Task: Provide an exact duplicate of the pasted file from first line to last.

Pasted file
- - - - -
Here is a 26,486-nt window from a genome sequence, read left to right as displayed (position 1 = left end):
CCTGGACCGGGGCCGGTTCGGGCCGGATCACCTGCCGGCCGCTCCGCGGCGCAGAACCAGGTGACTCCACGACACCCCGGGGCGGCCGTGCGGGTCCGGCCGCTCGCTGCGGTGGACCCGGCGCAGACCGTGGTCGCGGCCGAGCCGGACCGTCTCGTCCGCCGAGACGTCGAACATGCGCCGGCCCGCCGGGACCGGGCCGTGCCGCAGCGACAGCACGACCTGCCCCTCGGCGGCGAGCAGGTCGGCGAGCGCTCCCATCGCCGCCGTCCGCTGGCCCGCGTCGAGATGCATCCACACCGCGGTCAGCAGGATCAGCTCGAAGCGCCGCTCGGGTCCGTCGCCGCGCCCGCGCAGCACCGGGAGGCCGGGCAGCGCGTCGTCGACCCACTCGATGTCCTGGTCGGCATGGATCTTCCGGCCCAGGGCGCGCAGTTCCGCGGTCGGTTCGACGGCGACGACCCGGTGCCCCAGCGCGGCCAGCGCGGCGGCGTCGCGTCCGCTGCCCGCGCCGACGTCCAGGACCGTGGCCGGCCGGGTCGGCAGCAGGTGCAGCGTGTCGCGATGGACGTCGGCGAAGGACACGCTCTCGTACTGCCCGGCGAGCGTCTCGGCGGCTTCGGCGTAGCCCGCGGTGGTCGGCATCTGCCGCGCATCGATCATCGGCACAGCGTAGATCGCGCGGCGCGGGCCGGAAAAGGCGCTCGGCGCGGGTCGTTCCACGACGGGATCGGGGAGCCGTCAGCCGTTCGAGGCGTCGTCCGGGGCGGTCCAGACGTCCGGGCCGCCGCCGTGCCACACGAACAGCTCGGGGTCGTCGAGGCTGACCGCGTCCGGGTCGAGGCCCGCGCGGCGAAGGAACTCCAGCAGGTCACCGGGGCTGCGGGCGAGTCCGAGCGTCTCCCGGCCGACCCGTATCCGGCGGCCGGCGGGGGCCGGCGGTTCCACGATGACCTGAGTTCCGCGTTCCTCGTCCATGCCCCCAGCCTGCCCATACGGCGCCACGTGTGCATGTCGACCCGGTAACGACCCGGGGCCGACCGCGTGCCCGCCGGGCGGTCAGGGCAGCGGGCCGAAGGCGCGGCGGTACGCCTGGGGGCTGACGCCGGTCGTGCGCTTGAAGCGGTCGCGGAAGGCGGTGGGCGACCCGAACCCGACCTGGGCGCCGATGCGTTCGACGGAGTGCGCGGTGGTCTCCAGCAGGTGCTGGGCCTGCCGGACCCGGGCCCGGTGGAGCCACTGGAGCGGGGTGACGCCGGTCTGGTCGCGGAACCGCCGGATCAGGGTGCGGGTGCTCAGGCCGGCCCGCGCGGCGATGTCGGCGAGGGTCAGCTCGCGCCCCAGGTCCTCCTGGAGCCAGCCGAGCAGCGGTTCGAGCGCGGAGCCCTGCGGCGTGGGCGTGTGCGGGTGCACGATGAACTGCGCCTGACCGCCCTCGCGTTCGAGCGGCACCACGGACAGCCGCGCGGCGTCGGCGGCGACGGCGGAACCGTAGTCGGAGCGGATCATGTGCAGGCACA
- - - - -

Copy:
Here is a 26,486-nt window from a genome sequence, read left to right as displayed (position 1 = left end):
CCTGGACCGGGGCCGGTTCGGGCCGGATCACCTGCCGGCCGCTCCGCGGCGCAGAACCAGGTGACTCCACGACACCCCGGGGCGGCCGTGCGGGTCCGGCCGCTCGCTGCGGTGGACCCGGCGCAGACCGTGGTCGCGGCCGAGCCGGACCGTCTCGTCCGCCGAGACGTCGAACATGCGCCGGCCCGCCGGGACCGGGCCGTGCCGCAGCGACAGCACGACCTGCCCCTCGGCGGCGAGCAGGTCGGCGAGCGCTCCCATCGCCGCCGTCCGCTGGCCCGCGTCGAGATGCATCCACACCGCGGTCAGCAGGATCAGCTCGAAGCGCCGCTCGGGTCCGTCGCCGCGCCCGCGCAGCACCGGGAGGCCGGGCAGCGCGTCGTCGACCCACTCGATGTCCTGGTCGGCATGGATCTTCCGGCCCAGGGCGCGCAGTTCCGCGGTCGGTTCGACGGCGACGACCCGGTGCCCCAGCGCGGCCAGCGCGGCGGCGTCGCGTCCGCTGCCCGCGCCGACGTCCAGGACCGTGGCCGGCCGGGTCGGCAGCAGGTGCAGCGTGTCGCGATGGACGTCGGCGAAGGACACGCTCTCGTACTGCCCGGCGAGCGTCTCGGCGGCTTCGGCGTAGCCCGCGGTGGTCGGCATCTGCCGCGCATCGATCATCGGCACAGCGTAGATCGCGCGGCGCGGGCCGGAAAAGGCGCTCGGCGCGGGTCGTTCCACGACGGGATCGGGGAGCCGTCAGCCGTTCGAGGCGTCGTCCGGGGCGGTCCAGACGTCCGGGCCGCCGCCGTGCCACACGAACAGCTCGGGGTCGTCGAGGCTGACCGCGTCCGGGTCGAGGCCCGCGCGGCGAAGGAACTCCAGCAGGTCACCGGGGCTGCGGGCGAGTCCGAGCGTCTCCCGGCCGACCCGTATCCGGCGGCCGGCGGGGGCCGGCGGTTCCACGATGACCTGAGTTCCGCGTTCCTCGTCCATGCCCCCAGCCTGCCCATACGGCGCCACGTGTGCATGTCGACCCGGTAACGACCCGGGGCCGACCGCGTGCCCGCCGGGCGGTCAGGGCAGCGGGCCGAAGGCGCGGCGGTACGCCTGGGGGCTGACGCCGGTCGTGCGCTTGAAGCGGTCGCGGAAGGCGGTGGGCGACCCGAACCCGACCTGGGCGCCGATGCGTTCGACGGAGTGCGCGGTGGTCTCCAGCAGGTGCTGGGCCTGCCGGACCCGGGCCCGGTGGAGCCACTGGAGCGGGGTGACGCCGGTCTGGTCGCGGAACCGCCGGATCAGGGTGCGGGTGCTCAGGCCGGCCCGCGCGGCGATGTCGGCGAGGGTCAGCTCGCGCCCCAGGTCCTCCTGGAGCCAGCCGAGCAGCGGTTCGAGCGCGGAGCCCTGCGGCGTGGGCGTGTGCGGGTGCACGATGAACTGCGCCTGACCGCCCTCGCGTTCGAGCGGCACCACGGACAGCCGCGCGGCGTCGGCGGCGACGGCGGAACCGTAGTCGGAGCGGATCATGTGCAGGCACA